Data from SAGE’s report: Out and Visible: The Experiences and Attitudes of Lesbian, Gay, Bisexual and Transgender Older Adults, Ages 45-75

Data from SAGE’s report: Out and Visible: The Experiences and Attitudes of Lesbian, Gay, Bisexual and Transgender Older Adults, Ages 45-75

This month Hebrew Home at Riverdale (HHAR), a senior nursing home in the Bronx, will launch the nation’s first LGBT centered social day health program in conjunction with SAGE, according Deborah Messina, Vice President Strategic Planning & Business Development for HHAR. The program will provide direct care and support to Medicaid eligible LGBT seniors in New York City.

In addition to providing resources to LGBT seniors, SAGE also offers trainings in the New York City area to service providers to be more sensitive to LGBT residents. The training program has trained 5,000 service providers since 2012, according to Espinoza.

“The effort needed is enormous, and it will take place gradually. We want to make sure people have homes, have a safe place to stay and to call it home at the end,” Espinoza said.

Efforts to improve LGBT seniors’ living is also taking place in other cities. A LBGT friendly six-story apartment building was recently opened in Philadelphia, and has become a national model. Mark Segal, 63, an early gay activist, is the initiator of the housing project. Segal said LGBT seniors rely on the community, and he wants to build the home they need.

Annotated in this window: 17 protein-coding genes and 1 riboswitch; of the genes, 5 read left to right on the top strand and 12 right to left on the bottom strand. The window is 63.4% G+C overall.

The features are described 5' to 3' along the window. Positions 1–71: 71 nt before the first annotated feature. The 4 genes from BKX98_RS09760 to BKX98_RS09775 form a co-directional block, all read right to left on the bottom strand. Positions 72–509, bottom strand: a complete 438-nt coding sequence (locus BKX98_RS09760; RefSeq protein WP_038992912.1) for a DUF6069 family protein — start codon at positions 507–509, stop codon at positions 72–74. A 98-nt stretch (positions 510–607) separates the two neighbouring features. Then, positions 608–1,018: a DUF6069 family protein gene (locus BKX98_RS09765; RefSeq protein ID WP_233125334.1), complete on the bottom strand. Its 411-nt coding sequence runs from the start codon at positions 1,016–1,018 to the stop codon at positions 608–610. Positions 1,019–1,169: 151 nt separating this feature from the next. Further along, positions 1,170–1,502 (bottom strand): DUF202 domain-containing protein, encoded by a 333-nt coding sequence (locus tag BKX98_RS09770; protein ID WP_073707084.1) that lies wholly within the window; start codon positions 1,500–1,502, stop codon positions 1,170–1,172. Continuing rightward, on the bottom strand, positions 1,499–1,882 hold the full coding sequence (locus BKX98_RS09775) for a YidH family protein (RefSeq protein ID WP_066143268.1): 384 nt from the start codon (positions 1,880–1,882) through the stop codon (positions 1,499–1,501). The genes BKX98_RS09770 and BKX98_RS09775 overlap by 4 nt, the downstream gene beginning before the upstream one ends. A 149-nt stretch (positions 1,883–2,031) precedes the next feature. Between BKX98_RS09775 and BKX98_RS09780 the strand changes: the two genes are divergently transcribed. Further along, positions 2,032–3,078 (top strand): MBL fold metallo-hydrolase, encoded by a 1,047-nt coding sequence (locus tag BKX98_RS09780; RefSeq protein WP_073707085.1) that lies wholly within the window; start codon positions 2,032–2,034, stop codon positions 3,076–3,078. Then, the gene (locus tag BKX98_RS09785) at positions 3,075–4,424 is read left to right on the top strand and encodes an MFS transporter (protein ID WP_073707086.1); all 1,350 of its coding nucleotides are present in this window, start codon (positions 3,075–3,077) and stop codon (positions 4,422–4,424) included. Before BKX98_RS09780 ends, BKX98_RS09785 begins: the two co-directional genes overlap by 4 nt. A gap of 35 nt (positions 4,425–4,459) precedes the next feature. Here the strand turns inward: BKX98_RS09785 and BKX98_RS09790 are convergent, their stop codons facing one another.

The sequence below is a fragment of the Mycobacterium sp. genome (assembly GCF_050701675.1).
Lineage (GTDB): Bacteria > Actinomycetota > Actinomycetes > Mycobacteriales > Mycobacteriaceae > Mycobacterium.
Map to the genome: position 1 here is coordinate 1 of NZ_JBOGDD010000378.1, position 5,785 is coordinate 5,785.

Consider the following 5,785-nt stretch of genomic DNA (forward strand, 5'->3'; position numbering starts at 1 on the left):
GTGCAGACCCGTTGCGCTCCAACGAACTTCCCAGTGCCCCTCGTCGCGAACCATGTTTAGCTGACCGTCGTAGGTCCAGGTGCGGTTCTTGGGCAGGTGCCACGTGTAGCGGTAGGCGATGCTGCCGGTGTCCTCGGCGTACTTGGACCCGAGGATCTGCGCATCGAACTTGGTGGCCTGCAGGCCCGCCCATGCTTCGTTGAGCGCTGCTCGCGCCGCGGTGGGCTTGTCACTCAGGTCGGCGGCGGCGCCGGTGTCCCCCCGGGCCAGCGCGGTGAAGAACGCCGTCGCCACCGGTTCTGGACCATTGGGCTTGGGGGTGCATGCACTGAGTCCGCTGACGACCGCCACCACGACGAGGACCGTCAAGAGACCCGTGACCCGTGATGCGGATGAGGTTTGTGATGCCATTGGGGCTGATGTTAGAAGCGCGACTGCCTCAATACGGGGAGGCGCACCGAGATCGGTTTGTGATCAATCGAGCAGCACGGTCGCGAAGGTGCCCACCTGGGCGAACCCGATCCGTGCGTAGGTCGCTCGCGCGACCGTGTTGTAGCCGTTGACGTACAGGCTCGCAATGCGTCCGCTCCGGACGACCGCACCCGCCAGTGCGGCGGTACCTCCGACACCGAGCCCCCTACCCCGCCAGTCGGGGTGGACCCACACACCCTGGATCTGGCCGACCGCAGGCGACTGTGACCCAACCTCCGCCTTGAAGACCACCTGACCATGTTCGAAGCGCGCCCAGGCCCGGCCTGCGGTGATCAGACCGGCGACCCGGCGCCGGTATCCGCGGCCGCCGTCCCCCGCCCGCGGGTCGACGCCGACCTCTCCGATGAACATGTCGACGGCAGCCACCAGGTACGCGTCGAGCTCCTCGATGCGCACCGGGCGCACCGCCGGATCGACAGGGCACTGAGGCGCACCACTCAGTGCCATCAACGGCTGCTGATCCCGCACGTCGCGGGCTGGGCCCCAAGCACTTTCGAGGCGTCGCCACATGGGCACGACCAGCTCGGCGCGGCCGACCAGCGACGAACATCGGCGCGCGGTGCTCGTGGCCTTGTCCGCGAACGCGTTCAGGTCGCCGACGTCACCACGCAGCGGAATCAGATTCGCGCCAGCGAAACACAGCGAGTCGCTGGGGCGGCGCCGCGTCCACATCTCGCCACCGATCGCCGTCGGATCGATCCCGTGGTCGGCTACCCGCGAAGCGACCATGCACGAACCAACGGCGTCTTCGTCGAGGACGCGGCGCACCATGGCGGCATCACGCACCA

But starting the project wasn’t easy. People had doubts and didn’t care about the project at first, according to Segal. He did studies to show people why it is important, and found established models from other communities. After years of fighting, the project finally went though as a part of a campaign by the federal government to address issues in housing discrimination based on sexual orientation.

“It is no different than any other community. People when they age wish to be with like-minded people. That is why there are senior housing for mostly catholic, some for Jewish, and others for African Americans. Why should there not be one for LGBT’s,” Segal said.

The LGBT friendly building in Philadelphia has created a spotlight on the LGBT seniors’ housing issue and many cities are now in the process of building LGBT friendly housing, including Chicago, Los Anglos, and New York City, according to Mark Segal. Espinoza confirmed this information and said SAGE is actively involved in the project in New York City. The project is still at the very initial stage and no detailed information has been revealed, but he said SAGE is committed to make sure the project will be built.

Brass said he has heard the project about building LGBT friendly housing from a friend. Although he understands the project may take years to be completed, he believes it is a great thing for him and the community.

“I think that Hugh and I would be more comfortable in this kind of housing, since not having other gay and lesbian friends around us would be difficult,” said Brass, referring to his husband. We’d feel cut-off from the culture that we both know and like. Because for most of my life, the support I have felt from other gay men has been very important to me.”